Aaron R. Davis
Forgive me if I’m repeating myself here, but I have never liked Matt Lauer. He parcels out soft news in sound bites to people who have the TV on in the background while they’re getting ready for work. It’s not like he’s doing the news. He’s doing human interest pap and interviewing whichever movie star is in New York to push a movie. It’s not journalism. It’s barely hosting a talk show. You know who hosted an honest to goodness talk show? Dick Cavett. Matt Lauer is just prompting Minnie Driver to remind everyone that About a Boy is a thing. When he’s not creepily asking Anne Hathaway about her vagina, that is.
Where were you on 9/11? I was at home with The Today Show on. I got to listen to Matt Lauer desperately, hungrily ask experts repeatedly how many people they think must have died in the World Trade Center. Keep in mind that this was less than an hour after the first plane hit. You could practically hear him hardening at the prospect of being the first to report numbers on an unfolding national tragedy, drunk on his own sense of importance to the daily lives of Americans, the prism through which all perspective on a national event would flow.
So yeah, I have no respect for Matt Lauer. He’s slimy and sleazy. So it was no surprise when he asked General Motors CEO Mary Barra if she could be both a good mom and a good CEO. Nor was it a surprise when he stupidly defended his tone-deaf question. Sure, Matt, you’d totally ask the same question of a male CEO. Would anyone ever think of asking Matt Lauer can be a good dad and spend all the time away from home he does hosting the Sochi Olympics and filming Where in the World Is Matt Lauer? in addition to PSAs about how fathers should be more involved in their children’s lives? Of course not: he’s a man, so who gives a shit, right?
And it was also no surprise that the Internet chose to seize on this single aspect of the situation and pick over it endlessly. Yes, people are right to be offended by that stupid question — and by the predictable amount of men claiming that women are taking things too seriously and explaining with dripping condescension why their justified indignation is actually itself the problem somehow.
But let’s consider that the reason he asked that question was that Mary Barra has already been out talking about how she’s a mom as well as a CEO and how she has kids that she will be held accountable by. If Matt Lauer were an actual journalist and not a corporate shill, instead of lobbing her a sexist softball, he would have called her on how she’s using that to look sympathetic and deflect from the actual reason she’s been doing so many interviews: GM’s role in 13 deaths linked to faulty GM vehicles.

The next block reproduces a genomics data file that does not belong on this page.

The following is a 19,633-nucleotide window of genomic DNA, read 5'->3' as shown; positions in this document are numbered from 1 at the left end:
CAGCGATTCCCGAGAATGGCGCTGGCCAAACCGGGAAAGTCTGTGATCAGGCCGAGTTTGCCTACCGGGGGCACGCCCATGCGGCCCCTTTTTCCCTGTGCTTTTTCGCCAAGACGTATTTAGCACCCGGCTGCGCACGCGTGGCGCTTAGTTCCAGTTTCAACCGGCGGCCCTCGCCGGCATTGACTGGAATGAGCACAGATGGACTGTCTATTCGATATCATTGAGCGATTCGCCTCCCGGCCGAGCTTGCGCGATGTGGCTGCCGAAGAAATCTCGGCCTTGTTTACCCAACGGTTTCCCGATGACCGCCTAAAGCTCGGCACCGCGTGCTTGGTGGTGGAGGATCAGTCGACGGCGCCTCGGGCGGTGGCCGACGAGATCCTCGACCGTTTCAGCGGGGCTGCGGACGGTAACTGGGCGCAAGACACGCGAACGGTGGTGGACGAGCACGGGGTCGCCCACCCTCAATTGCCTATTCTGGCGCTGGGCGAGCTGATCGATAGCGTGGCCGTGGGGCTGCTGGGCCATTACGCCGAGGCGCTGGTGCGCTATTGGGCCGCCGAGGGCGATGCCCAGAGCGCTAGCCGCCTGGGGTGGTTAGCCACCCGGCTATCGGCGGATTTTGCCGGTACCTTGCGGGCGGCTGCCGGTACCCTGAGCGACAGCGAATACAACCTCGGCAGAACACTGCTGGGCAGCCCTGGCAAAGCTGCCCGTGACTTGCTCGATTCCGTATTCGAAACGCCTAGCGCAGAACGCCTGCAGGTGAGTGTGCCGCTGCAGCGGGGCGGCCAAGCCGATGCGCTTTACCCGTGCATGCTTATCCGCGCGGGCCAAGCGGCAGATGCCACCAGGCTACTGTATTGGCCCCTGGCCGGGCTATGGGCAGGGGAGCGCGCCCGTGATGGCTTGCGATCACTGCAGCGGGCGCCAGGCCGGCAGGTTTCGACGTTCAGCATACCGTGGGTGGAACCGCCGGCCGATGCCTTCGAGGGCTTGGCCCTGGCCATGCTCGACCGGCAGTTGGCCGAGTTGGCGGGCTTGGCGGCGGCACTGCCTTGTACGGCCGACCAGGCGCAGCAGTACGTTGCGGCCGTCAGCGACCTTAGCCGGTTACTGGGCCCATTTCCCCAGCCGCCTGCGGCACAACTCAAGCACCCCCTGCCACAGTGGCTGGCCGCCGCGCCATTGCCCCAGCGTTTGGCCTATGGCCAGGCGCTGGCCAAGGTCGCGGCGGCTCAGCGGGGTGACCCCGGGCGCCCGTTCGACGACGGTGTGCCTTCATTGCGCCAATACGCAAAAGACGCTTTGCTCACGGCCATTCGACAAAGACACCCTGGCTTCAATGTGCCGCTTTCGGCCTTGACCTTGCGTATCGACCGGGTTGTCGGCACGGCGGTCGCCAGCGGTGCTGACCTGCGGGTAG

Look, Internet, I know your heart is in the right place, but once again, you’re coming down hard in the wrong place. You’re demanding accountability from the guy who wouldn’t ask Jerry Sandusky’s wife what she knew, and not from the American car manufacturing giant who may or may not have covered up manufacturing problems that led to the recall of 10 million cars and a baker’s dozen of fatalities.
Way to shift the focus, social media.
Sure, I hate Matt Lauer. I think I hate him the most for making me write what I’m about to write: Tom Cruise was right. Matt Lauer is glib. And, again, I’m not saying you’re wrong to be offended by his stupid question. But maybe we could just take a deep breath, call him an asshole and then move on to demanding answers from a corporation whose product has actually helped kill people.
Maybe he could have asked her what her opinion is on an American company taking the progressive step of hiring a female CEO at a time when it desperately needed to score points with the public in order to, say, distract from a controversy over a major automotive recall. Maybe he could have asked her whether she thought it was interesting that GM hired a female CEO just in time to take the heat for what the previous male CEOs may or may not have had a hand in.
But, of course, all of these are questions that a news figure might ask. And in case I didn’t make this clear earlier, Matt Lauer is an entertainment figure. Stop confusing the two.
But hey, at least we’re having another useless debate over sexism in popular culture that’s totally going to get resolved in some comments section somewhere.
Aaron R. Davis lives in a cave at the bottom of the ocean with his eyes shut tight and his fingers in his ears. You can contact him at firstname.lastname@example.org